“On July 31, 2014 the team took our first adventure into the villages outside of Accra. When we arrived in Akrmaman, the children ran to the preschool where the bus was driving us. Shortly after, the kids started arriving and peeking their heads out from behind the walls of the school. They were all shy at first and talking to Auntie Debi, but eventually they warmed up to us and we started playing.
Children kept showing up, and we eventually made a very large circle and played, “Duck, Duck, Goose.” Then, “Duck, Duck, Goose” turned into full-blown nursery rhyme session. The children and the team all held hands, sang, and made funny motions to the songs. A while later, everyone was doing their own thing, playing on swings, slide, catching chickens; a little bit of everything basically. I was playing with a little girl called Christiana. She kept trying to catch me while I ran from her. I looked behind me to see if she was still following, and there were a few more kids. I look over my shoulder a few moments later, and about a dozen and a half kids are chasing me! And man were they fast! As they were chasing me, I accidentally ran through the soccer…oh, no football field and got pegged in the back with a football then kept running, and inevitably slipped on the mud and fell. Christiana and I took about a million photos on my phone, and then sadly it was time to leave. On the bus ride home all I could think about was seeing the kids the next day, and wanting to come back to Ghana again next year.
I woke up the next morning with a smile on my face. I was so excited to go see the kids I jumped out of bed and got ready! And I NEVER jump out of bed! After we ate breakfast, we drove over an hour to the village on a very squished tro-tro. The kids once again ran after the bus, and met us at the school. When I saw Christiana and Nora, their faces lit up probably half as much as mine. I was ready to jump back in and play with them, but there was work to be done. We organized all the supplies, and got pencil cases, and Dr. Seuss bags ready for the ready camp kids. Then, we had training, and were taught how to teach the kids. Finally, after training, we got to play with the kids again, and they chased Aaron, Evan, and myself this time. Going into the village and getting to be with the children is definitely one of the best memories I have, and will ever have!”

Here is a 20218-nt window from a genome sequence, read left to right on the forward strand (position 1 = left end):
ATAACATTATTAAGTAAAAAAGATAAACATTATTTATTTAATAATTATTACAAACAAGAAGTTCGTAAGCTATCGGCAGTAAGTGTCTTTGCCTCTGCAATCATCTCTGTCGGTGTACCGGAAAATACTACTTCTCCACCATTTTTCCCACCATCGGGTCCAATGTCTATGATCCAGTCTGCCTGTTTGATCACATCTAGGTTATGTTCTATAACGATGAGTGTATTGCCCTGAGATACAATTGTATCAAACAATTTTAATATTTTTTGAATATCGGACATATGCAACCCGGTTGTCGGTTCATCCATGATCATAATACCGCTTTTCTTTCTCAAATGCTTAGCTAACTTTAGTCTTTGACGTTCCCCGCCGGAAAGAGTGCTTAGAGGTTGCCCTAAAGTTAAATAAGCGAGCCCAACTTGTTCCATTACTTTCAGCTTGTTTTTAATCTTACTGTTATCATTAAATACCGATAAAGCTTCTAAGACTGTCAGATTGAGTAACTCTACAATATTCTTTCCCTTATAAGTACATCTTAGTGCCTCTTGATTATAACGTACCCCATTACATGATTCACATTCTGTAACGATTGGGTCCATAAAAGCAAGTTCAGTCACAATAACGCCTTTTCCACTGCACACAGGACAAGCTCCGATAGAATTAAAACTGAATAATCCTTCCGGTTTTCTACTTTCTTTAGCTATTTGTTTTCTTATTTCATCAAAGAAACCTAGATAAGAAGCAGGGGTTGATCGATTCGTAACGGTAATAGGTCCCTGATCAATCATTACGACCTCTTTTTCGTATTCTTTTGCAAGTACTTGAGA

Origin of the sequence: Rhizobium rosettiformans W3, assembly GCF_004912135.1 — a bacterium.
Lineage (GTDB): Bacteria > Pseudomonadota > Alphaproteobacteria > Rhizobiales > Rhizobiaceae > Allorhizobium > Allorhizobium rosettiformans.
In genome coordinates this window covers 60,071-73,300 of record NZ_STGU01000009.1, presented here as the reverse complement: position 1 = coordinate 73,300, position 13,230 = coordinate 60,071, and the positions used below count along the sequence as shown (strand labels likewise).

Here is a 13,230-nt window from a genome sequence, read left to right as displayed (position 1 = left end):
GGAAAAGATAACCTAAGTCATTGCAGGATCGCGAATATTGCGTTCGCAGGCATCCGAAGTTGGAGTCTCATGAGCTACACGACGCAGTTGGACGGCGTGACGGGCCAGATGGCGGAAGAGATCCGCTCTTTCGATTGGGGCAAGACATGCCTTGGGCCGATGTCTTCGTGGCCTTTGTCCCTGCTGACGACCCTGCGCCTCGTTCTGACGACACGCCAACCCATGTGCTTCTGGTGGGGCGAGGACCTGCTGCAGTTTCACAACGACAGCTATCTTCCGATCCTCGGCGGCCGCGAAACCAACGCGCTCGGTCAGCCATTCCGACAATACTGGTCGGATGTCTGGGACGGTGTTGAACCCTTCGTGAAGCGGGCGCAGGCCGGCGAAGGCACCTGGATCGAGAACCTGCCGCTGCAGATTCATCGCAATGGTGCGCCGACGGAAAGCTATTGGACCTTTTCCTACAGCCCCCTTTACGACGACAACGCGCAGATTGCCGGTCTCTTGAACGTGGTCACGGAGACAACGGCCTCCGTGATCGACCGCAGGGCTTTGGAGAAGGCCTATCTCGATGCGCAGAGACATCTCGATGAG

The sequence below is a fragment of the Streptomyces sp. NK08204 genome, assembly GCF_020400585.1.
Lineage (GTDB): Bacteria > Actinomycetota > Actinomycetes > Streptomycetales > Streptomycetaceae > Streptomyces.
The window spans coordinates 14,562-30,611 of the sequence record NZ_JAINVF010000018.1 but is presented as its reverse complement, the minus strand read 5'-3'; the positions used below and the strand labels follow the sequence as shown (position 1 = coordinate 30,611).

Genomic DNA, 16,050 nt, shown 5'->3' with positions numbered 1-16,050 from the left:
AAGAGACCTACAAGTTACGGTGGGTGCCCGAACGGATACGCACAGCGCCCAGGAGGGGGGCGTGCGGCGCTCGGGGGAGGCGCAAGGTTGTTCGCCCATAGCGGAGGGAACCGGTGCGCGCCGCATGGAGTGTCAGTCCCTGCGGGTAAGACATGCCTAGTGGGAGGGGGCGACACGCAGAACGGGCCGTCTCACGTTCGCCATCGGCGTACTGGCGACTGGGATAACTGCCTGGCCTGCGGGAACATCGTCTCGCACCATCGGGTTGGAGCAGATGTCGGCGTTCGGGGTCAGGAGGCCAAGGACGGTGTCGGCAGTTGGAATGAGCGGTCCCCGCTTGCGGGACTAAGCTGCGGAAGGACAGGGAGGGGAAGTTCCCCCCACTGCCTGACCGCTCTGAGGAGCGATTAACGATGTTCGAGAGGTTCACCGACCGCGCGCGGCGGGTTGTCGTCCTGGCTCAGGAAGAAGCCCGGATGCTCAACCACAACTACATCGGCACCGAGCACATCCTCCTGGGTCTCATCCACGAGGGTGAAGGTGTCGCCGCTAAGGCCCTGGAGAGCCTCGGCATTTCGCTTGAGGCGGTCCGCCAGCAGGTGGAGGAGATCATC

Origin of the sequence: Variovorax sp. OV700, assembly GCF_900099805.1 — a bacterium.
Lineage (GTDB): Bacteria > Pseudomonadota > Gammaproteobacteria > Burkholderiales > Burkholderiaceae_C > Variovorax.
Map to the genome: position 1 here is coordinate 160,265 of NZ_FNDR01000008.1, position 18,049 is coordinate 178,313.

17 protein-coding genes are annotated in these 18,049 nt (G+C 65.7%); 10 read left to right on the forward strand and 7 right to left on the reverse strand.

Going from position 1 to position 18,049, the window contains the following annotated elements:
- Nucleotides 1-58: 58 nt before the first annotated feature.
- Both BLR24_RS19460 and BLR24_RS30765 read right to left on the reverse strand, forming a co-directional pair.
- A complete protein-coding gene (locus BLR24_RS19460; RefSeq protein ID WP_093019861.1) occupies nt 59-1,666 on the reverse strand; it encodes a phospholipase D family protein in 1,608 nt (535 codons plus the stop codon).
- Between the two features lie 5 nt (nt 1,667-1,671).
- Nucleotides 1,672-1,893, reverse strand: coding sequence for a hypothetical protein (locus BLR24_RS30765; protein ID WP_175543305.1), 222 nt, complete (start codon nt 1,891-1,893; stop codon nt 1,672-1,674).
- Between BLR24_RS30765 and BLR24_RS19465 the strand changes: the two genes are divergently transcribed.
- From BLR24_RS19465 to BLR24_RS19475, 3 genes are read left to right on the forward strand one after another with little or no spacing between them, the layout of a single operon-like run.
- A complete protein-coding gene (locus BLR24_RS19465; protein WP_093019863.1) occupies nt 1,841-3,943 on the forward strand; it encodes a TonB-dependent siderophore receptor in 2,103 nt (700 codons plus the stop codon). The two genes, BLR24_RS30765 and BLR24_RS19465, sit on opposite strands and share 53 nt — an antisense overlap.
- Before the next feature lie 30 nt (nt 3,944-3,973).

Zach Neumann – We can all make a difference
“I’ve honestly never really believed that I make a difference. There are times when I have convinced myself that maybe I helped someone or was there for someone when they needed a shoulder but….make a difference? That’s a pretty big stretch.
This is my 6th trip to Ghana and fifth time bringing students along. Today we went out to Akramaman to set up for reading camp, which starts Monday. We passed through several village and towns to get to Akramaman, all of which are typical Ghanaian villages…small, dirty, busy, with lots of goats and chickens, lots of smoke, and lots and lots of children running around. As we passed through one of the villages, there were several children waving at the oburunis (white folk) in the trotro. Suddenly, I head above the din of hawkers, our trotro, sand trucks, and the other children’s voices, “HEEEYYYYYY…..UNCLE ZACH!” One of my children from a previous reading camp saw me. I smiled and enthusiastically waved back. Oh my gosh…..he remembered me. He was so overjoyed to see me again, even if just in a passing trotro. We continued on and soon entered another village. More chickens. More goats. More children. More trucks. “HEYYYYYY……UNCLE ZACH!!!!” Two more of my children saw me. Their smiles would light up an endless midnight. Why the excitement, why the smiles, why the joy?
We come each year to these dear ones to teach reading, but we come with a deeper, more profound and lasting mission: to love. We come to love the children the world overlooks and forgets. I might be the only person who smiles at Richard when he draws a green cow in his poetry book. I might be the only one who hugs Sarah just because I want to. I might be the only person who ever swings Deborah and Nora from my arms. And I can guarantee I am the only one who comes to this village to beatbox with my throat (but the children love it). And they remember. They remember and they know that we have come from far away to spend time with them, to play with them, to hug them; and, I love them. When Elena rounded the corner of the school, she paused. Then she saw me……..her face lit up and she ran to me and jumped into my arms, burying her face in my shoulder and holding on. “I love you Uncle Zach…….thank you for coming back”. We can all make a difference and change the world, one child at a time with a hug, a smile, or a letter. If I can do it, anyone can.”